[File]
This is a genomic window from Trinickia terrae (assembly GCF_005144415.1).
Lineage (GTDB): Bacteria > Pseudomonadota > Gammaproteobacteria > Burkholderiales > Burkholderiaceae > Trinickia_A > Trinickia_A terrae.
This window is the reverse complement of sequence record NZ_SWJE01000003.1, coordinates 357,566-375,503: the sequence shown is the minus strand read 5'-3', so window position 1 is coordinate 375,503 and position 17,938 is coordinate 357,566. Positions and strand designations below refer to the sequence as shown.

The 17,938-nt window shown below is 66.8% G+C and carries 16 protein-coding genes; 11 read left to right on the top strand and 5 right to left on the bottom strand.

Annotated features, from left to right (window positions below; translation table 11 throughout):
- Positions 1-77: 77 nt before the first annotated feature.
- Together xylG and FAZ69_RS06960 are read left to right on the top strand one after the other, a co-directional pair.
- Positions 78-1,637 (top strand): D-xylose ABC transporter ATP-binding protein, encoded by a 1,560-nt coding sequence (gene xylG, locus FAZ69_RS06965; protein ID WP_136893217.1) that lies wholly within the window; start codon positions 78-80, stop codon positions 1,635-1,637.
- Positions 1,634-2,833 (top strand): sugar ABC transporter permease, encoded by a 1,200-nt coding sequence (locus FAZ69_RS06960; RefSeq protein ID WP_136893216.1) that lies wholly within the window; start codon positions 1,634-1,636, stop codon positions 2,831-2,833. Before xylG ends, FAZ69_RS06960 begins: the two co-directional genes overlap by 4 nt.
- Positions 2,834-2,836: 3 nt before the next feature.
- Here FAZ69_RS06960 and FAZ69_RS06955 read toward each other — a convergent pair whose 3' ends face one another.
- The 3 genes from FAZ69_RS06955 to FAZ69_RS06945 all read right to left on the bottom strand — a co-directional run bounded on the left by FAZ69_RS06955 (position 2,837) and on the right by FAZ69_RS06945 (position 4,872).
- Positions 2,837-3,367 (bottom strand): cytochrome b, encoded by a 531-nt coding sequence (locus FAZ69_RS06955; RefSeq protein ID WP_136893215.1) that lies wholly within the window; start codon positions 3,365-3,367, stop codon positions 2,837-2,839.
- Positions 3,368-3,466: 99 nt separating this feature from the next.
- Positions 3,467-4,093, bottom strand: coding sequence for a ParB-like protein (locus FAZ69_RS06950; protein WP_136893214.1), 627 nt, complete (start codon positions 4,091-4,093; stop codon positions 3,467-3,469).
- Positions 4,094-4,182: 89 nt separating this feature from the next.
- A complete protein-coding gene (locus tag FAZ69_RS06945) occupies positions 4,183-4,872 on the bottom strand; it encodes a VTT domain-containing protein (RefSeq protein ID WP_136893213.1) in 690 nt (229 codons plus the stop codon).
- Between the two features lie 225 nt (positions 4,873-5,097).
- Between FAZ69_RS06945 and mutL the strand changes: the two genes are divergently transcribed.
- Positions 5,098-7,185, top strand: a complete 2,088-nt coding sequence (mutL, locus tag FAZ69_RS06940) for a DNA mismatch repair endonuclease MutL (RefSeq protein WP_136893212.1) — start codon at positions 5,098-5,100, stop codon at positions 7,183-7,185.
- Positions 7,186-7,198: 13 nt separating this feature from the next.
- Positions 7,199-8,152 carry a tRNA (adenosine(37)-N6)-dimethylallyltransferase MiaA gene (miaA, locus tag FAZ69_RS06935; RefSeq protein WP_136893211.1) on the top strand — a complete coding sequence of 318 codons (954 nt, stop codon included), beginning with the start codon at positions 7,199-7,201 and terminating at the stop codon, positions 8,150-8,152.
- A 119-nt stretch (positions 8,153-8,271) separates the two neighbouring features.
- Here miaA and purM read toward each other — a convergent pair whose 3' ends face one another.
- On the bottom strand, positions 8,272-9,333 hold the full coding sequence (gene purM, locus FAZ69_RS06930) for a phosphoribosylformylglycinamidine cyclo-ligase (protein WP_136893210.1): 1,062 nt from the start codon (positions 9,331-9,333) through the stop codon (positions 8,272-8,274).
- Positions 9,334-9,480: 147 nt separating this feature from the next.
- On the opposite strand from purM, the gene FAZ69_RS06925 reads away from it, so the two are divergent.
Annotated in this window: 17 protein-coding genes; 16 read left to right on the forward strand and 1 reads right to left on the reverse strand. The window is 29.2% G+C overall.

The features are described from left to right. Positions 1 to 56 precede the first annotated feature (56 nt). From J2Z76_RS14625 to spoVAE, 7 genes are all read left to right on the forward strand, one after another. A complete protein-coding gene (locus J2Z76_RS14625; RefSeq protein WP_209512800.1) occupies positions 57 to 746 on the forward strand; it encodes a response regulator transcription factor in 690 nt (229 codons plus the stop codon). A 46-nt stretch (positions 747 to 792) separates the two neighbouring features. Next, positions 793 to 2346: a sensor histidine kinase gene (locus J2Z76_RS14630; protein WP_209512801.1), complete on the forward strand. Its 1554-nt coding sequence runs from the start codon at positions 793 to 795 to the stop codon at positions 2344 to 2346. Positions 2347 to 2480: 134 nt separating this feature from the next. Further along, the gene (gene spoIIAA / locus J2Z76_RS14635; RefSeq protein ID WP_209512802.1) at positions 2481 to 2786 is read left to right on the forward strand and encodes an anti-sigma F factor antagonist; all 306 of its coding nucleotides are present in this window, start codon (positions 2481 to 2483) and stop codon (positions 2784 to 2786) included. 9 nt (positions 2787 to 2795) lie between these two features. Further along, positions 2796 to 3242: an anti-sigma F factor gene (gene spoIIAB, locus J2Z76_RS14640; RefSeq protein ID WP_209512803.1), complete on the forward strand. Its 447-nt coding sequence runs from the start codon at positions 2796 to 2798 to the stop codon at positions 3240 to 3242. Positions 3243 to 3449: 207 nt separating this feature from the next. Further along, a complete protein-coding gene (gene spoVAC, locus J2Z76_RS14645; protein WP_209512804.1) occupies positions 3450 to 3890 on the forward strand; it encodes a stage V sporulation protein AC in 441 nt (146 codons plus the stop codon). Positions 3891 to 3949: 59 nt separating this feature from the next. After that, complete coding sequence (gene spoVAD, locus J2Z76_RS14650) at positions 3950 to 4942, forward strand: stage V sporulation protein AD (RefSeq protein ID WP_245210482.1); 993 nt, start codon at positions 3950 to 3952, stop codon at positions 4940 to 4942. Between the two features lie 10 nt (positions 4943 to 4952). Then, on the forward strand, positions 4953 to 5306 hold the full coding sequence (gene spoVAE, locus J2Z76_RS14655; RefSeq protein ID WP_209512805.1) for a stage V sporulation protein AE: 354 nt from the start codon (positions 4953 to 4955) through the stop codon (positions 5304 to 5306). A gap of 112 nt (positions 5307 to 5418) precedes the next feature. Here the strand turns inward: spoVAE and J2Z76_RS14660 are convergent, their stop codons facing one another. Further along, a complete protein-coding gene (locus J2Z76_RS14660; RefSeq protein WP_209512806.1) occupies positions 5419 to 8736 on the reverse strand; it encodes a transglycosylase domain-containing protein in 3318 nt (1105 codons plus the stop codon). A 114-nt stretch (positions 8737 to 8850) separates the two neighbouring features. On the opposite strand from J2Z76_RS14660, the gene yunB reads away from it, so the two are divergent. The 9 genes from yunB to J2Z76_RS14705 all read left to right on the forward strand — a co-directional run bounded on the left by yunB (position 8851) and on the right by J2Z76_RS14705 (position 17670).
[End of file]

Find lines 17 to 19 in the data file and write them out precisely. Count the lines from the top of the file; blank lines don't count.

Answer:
- A complete protein-coding gene (locus tag FAZ69_RS06945) occupies positions 4,183-4,872 on the bottom strand; it encodes a VTT domain-containing protein (RefSeq protein ID WP_136893213.1) in 690 nt (229 codons plus the stop codon).
- Between the two features lie 225 nt (positions 4,873-5,097).
- Between FAZ69_RS06945 and mutL the strand changes: the two genes are divergently transcribed.